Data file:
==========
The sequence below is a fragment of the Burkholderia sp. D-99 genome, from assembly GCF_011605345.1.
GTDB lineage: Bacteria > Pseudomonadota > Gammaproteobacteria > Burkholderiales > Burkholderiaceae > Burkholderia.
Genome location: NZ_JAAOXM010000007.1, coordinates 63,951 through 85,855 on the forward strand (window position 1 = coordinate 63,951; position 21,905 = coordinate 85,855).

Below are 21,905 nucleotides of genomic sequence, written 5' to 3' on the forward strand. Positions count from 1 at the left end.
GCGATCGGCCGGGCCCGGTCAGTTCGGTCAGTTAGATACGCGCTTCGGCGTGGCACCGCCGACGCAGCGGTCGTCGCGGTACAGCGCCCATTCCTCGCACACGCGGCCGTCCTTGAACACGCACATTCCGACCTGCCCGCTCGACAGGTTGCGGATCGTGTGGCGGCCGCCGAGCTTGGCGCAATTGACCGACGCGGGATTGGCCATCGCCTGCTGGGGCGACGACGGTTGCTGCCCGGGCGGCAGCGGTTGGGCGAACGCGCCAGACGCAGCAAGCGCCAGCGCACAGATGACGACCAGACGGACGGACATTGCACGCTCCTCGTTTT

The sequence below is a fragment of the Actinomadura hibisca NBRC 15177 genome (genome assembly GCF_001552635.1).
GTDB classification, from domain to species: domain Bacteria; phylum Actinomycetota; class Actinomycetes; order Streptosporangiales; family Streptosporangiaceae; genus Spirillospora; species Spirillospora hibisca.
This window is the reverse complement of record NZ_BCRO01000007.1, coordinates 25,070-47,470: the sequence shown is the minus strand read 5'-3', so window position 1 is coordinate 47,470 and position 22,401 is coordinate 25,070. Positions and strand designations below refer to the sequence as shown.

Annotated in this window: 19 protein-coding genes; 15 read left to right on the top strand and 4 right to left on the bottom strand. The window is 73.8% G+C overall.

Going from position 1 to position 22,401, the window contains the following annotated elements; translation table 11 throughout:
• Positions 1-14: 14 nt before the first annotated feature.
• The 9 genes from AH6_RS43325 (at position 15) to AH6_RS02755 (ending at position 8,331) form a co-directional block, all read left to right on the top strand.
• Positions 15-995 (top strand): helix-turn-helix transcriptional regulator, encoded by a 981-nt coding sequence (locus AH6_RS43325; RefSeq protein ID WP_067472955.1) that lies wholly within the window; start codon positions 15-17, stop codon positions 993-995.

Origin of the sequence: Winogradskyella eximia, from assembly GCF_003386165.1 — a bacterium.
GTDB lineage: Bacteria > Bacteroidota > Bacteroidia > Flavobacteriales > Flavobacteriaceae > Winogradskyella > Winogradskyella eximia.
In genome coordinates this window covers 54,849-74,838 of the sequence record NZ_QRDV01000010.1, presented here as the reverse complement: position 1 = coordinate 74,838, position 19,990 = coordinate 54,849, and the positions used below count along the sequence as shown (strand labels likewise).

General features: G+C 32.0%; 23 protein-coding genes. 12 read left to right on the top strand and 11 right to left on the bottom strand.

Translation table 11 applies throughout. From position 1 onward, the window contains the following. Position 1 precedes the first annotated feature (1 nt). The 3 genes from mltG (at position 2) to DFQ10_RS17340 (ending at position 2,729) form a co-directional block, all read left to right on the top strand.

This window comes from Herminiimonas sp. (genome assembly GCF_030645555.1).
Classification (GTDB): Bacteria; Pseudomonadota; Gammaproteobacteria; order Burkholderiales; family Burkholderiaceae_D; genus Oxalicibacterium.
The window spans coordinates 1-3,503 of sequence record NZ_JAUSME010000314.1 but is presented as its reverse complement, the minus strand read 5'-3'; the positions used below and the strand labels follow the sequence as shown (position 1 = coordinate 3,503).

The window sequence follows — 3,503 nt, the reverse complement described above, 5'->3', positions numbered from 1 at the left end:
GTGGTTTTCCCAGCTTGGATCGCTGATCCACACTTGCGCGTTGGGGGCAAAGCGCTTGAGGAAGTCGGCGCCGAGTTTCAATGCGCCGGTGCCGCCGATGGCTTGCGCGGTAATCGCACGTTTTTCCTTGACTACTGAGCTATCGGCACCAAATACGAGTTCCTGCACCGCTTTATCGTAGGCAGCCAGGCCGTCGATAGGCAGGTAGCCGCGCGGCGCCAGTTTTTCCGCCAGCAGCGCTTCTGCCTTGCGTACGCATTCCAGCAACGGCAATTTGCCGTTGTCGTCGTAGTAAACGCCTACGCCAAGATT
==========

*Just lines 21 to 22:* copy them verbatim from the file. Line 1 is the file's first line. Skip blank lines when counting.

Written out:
The window spans coordinates 1-3,503 of sequence record NZ_JAUSME010000314.1 but is presented as its reverse complement, the minus strand read 5'-3'; the positions used below and the strand labels follow the sequence as shown (position 1 = coordinate 3,503).

The window sequence follows — 3,503 nt, the reverse complement described above, 5'->3', positions numbered from 1 at the left end: